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Since moving, we have made it a point to still get together once a month to slay our monsters through the beauty of technology. I used to always contribute dessert to our get-togethers, and this week was no exception. Delicious little lemon sugar cookies, specially designed to assist with devastating monsters, from everybody likes sandwiches (she’s going to think I’m stalking her with how often I link to her recipes!) went through the mail and found their way to the battle map.

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See! There they are! Along with my super nerdy loot and hit points Excel spreadsheet.

While my loved ones and fellow adventurers enjoyed their cookies, I settled in with my spell list…

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…and some wine (are we noticing a pattern here?)

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…and tore up some Skinwalkers! And various other sundry baddies.

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And it was awesome. There’s a little lost in the translation, but what always makes these evenings so great — the friends, the jokes, the joy of the experience — is all still there. I can’t wait until next month.

Five years training. Hard, hard work. Night school. Pilot. Chocolate Biscuits.

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Is there anything more lovely than cookie-makings in the strainer, waiting to be sifted?

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Here are the beautiful beginnings of everybody likes sandwiches‘s Chocolate Thumbprint Cookies, all sifted and ready to go. As you’ll soon be able to see, here’s also where the realistically-colored pictures come to an end.

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All that dark cocoa makes my camera’s contrast go crazy, resulting in delicious cookies that are particularly hard to photograph.

Here again I used my new cookie scoop to get more uniformly-sized cookies. The dough for these cookies is fairly loose and hard to shape, due to the oil involved, so the less touching, the better.

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The original recipe also calls for flattening the dough into discs, but I’ve found that makes for very thin cookies that don’t hold much jam. And we want these babies to be full of jam. Packed. So again, I try to touch them as little as possible.

You first bake the cookies about halfway, and then take them out, use your 1/2 teaspoon measure to make indentations in them (because you used your thumb the first time you made them years ago, and the lingering memories of scalding hot cookie dough make you eager not the make that mistake again), and fill them up with jammy goodness.

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You also have to hold very still and stay on that shutter button to get a picture of this in time-lapse style, just because. We usually use raspberry jam, but since strawberry was what was on hand, it was going right in.

I also can’t keep typing the word jammy without thinking of this bit of brilliance from Eddie Izzard:

I wish that there was the original version of this somewhere, but the Fisher Price one will have to do. Just imagine everything coming out of the mouth of a British man in fantastic makeup, having a hankering for chocolate biscuits. It’s about 2:04ish when he starts raving about jammy dodgers, but do give a listen to the whole thing (otherwise my title for this post makes absolutely no sense).  He does love his jam.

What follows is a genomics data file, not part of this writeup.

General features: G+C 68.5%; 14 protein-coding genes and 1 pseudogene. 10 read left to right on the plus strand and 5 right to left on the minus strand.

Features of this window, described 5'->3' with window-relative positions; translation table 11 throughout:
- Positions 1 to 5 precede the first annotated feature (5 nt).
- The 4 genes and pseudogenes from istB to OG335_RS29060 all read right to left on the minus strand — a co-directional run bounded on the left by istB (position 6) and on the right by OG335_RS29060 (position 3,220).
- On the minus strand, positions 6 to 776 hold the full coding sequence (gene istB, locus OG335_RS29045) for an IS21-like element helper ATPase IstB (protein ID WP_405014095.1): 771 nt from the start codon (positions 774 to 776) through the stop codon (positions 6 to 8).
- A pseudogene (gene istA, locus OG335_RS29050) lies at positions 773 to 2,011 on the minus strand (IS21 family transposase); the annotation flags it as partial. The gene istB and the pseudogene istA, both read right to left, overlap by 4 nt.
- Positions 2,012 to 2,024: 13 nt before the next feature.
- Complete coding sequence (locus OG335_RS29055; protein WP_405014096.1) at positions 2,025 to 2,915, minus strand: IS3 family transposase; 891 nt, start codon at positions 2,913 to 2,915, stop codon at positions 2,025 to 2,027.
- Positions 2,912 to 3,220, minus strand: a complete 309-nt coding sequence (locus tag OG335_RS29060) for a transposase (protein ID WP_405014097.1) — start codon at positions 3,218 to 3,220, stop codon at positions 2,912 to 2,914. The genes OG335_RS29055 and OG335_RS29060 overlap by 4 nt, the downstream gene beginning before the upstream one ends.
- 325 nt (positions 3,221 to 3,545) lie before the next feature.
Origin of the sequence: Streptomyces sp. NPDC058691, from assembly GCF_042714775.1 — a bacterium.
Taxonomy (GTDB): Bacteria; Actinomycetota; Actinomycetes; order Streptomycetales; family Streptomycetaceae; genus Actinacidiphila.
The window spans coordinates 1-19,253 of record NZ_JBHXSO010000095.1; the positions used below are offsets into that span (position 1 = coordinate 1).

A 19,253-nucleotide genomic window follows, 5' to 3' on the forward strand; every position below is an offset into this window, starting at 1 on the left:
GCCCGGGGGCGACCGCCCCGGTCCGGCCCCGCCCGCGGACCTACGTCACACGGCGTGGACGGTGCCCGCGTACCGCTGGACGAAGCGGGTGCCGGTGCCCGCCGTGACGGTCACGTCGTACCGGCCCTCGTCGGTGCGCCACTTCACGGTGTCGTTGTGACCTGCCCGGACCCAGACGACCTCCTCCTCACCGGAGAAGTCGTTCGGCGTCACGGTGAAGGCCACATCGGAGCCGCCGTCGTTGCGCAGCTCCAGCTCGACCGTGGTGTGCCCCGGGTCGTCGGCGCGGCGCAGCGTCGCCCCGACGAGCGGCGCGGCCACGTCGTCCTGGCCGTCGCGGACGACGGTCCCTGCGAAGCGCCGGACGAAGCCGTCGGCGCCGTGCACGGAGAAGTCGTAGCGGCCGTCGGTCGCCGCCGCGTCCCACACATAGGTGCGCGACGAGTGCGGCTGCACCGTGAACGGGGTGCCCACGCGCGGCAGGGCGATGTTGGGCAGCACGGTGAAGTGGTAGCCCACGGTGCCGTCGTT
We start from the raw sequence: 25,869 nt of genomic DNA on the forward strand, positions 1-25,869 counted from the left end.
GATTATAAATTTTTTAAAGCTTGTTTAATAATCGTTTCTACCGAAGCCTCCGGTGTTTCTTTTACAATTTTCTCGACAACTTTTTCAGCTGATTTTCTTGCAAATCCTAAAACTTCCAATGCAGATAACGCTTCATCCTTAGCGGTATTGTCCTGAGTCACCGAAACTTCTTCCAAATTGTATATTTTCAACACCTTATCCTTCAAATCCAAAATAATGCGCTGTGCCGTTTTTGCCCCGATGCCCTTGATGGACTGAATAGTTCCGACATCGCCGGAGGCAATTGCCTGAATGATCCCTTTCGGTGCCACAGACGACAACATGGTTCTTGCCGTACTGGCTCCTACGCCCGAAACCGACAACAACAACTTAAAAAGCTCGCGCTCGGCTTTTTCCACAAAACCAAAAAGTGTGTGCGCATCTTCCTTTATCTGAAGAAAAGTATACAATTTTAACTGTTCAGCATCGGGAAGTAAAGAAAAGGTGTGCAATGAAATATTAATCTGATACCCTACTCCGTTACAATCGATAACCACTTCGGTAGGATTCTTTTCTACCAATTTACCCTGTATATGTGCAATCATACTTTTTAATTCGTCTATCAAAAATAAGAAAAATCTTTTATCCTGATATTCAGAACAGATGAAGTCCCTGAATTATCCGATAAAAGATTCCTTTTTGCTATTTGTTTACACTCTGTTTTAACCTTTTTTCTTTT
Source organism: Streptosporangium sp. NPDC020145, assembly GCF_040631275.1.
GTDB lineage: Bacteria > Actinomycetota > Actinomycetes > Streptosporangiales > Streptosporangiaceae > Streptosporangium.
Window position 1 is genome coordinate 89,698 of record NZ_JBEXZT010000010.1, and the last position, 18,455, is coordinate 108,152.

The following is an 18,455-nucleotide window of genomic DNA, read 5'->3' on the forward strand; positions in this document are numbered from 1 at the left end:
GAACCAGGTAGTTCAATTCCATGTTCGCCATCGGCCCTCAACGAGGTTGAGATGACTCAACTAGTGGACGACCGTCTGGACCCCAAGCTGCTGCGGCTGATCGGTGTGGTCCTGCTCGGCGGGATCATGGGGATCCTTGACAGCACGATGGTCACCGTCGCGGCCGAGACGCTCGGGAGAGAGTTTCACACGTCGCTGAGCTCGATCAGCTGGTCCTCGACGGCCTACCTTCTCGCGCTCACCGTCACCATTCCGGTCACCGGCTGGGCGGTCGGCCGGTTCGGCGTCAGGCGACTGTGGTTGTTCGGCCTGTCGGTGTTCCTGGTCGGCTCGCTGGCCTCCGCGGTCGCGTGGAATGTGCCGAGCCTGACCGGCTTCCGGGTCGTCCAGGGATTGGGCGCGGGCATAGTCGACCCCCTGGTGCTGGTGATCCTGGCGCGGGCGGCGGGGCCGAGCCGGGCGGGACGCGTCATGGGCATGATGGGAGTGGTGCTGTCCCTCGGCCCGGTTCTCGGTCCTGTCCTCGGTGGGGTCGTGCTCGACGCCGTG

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With a multi-step process like this, having two ovens helps. I thought it was a bit odd at first that my parents chose to go with both a gas and an electric oven, but while cookie-making (and I’m sure during Thanksgiving and Christmas preparations), I have a deeper understanding and appreciation. I can have some cookies on their first go through the oven while prepping the next for the second step, all at once.  It’s quite exciting.  However, multiple timers going off all at once does nothing to help the sanity.

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After that second trip in the oven, the jam molds itself into the cookie, turning the entire thing into a wonderful sweet treat that tastes like brownies and summertime.  These are Dan’s favorite cookies (and probably favorite baked good, next to pumpkin pie, that I make at all), and usually when I’m making them, I just tell him that I’m making his cookies.

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The obligatory bite-out-of-the-cookie shot. Look at that.

And the fact that I obviously need to redo my nail polish.

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For the whole of the week, I’ve been looking forward to coming home from work/school and cozying up to a little plate of this jammy happiness with some milk…

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…some craftiness…

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…and the dreamy, sad eyes of Josh Charles kicking serious ass on Sports Night.

I’m on the last disc, and that makes me a bit misty.

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There’s always some casualties when making thumbprint cookies, usually from pushing too far through the dough when making the little jam wells. However, the whole texture this time was a bit off for some reason. My cookies didn’t really set quite as well as usual, resulting in really soft brownie bites rather than denser cookies. I’m not sure if I made a mistake in doubling the recipe (because how could you not double this up?), or if it’s just the altitude shift (since I’ve only ever made this recipe in Colorado). They still taste delicious, though, so I’m in no hurry to find the ‘problem,’ if you could even call it that.

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Nope. No problems here.